Wall Street Banks And Law Firms Pairing Up To Take On Cybercrime

That banks are under constant threat of cyberattack is well known – just last week PYMNTS reported on an international bank hack that robbed 100 banks worldwide of an estimated $900 million. Now Wall Street banks and the big law firms that serve them want to do something about it – together.

For the last year or so, the bankers and lawyers of Wall Street have discussed the creation of a legal group that would be affiliated with the Financial Services Information Sharing and Analysis Center, the main industry forum for sharing information about threats from online attackers, both entrepreneurial and state sponsored.

According to reporting in The New York Times,  several people briefed on those discussions said they believe that just such a group will likely be created by the end of the 2015. A working group of about a dozen of Wall Street’s biggest banks – JPMorgan Chase, Bank of America, Goldman Sachs, Morgan Stanley, etc. – was the beginning of this dialog between banks and lawyers.

The F.S.-I.S.A.C. was designed to facilitate the sharing of threat information, and there is value in involving law firms,” said Anish Bhimani, the financial group’s chairman and a JPMorgan Chase managing director. “A lot of this started because the banks were individually talking to the law firms about security information and someone said, ‘This is ludicrous, let’s do it together.’ ”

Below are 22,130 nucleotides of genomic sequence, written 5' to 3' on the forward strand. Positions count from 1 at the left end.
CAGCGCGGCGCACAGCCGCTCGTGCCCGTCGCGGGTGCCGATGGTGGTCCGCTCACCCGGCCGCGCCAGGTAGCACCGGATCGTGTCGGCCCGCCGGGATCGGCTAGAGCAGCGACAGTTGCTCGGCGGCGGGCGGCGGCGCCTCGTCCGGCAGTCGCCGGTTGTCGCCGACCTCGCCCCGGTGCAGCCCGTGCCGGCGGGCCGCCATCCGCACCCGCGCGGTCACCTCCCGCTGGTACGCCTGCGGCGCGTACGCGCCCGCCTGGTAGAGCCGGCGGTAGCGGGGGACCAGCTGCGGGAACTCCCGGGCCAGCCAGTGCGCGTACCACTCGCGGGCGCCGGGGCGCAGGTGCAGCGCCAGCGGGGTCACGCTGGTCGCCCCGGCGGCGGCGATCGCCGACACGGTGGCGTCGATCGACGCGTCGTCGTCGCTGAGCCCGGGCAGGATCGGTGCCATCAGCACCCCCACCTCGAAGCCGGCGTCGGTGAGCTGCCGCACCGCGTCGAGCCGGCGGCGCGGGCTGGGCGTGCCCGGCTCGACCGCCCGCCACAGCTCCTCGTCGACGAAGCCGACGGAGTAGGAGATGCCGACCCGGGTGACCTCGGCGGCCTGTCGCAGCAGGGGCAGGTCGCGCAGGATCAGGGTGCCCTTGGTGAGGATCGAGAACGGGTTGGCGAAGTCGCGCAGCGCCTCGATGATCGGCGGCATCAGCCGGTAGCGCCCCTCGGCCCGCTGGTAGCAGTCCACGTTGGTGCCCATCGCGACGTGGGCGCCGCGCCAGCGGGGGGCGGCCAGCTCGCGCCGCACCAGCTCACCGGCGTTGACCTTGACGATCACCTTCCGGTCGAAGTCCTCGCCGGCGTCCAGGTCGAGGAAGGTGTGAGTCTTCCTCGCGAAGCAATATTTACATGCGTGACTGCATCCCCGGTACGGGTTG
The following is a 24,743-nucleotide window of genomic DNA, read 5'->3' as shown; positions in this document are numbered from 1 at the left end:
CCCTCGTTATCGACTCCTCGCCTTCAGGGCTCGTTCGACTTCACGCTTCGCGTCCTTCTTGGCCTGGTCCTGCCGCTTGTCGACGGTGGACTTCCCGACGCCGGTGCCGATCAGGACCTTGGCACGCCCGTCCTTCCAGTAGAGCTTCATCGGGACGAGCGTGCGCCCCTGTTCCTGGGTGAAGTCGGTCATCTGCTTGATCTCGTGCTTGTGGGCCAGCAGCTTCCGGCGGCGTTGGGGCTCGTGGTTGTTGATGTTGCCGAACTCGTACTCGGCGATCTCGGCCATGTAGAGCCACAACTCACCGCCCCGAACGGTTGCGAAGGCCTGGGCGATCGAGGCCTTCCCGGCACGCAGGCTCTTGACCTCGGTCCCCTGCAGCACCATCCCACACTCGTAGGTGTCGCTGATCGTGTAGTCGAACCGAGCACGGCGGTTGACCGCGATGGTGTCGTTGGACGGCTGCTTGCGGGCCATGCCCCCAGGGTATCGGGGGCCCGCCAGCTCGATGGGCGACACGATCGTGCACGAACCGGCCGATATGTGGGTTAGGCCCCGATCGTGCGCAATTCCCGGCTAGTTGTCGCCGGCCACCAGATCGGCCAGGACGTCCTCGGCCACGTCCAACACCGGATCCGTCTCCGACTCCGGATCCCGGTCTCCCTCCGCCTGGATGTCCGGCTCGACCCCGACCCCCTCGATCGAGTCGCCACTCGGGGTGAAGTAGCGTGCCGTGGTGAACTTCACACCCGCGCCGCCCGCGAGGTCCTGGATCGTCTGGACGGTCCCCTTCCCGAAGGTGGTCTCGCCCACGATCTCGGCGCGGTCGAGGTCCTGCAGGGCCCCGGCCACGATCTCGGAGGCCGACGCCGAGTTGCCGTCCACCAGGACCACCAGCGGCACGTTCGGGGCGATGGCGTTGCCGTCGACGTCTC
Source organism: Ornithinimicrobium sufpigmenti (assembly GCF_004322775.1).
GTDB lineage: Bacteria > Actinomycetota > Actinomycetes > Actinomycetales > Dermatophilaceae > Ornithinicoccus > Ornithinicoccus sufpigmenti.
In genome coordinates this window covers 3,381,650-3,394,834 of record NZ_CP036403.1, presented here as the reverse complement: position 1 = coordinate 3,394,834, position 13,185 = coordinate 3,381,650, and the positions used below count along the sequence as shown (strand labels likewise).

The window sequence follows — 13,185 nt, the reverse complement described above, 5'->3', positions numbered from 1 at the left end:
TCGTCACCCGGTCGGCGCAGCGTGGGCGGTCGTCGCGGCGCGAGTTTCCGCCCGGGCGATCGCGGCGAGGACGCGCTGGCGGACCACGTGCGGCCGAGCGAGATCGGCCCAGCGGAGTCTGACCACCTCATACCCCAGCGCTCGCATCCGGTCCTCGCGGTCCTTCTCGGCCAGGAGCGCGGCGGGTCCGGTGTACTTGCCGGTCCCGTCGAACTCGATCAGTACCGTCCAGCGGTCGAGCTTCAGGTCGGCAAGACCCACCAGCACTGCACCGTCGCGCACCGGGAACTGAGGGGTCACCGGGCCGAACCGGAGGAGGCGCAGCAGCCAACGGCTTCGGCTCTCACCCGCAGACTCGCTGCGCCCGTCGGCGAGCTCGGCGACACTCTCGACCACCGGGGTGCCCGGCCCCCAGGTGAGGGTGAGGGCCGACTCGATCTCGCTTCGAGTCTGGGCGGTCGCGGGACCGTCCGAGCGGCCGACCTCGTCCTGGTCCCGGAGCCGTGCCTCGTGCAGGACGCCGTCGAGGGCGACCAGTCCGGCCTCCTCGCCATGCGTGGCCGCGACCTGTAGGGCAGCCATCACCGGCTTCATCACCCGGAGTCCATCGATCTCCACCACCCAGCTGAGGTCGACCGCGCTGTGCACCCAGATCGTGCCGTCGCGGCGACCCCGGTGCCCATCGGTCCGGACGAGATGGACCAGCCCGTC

Law firms have long been a concern when it comes to protecting consumer financial data because they are seen by criminals as the weak link in the security chain.  Attacks on law firms often go unreported; banks are subject to data-breach reporting requirements because they are public companies, but law firms are private and don’t always (or even often) report.

Under the new system being discussed, law firms would set up an organization to share and analyze information. The network would also protect firm anonymity with regard to hackings and threats on computer networks.  Law firms would additionally be provided access to some of the resources of the financial center.

Membership in the legal group would be voluntary, but it is expected that most large law firms and those that do regular business for a financial services firm will join.


New PYMNTS Report: Preventing Financial Crimes Playbook – July 2020 

Call it the great tug-of-war. Fraudsters are teaming up to form elaborate rings that work in sync to launch account takeovers. Chris Tremont, EVP at Radius Bank, tells PYMNTS that financial institutions (FIs) can beat such highly organized fraudsters at their own game. In the July 2020 Preventing Financial Crimes Playbook, Tremont lays out how.

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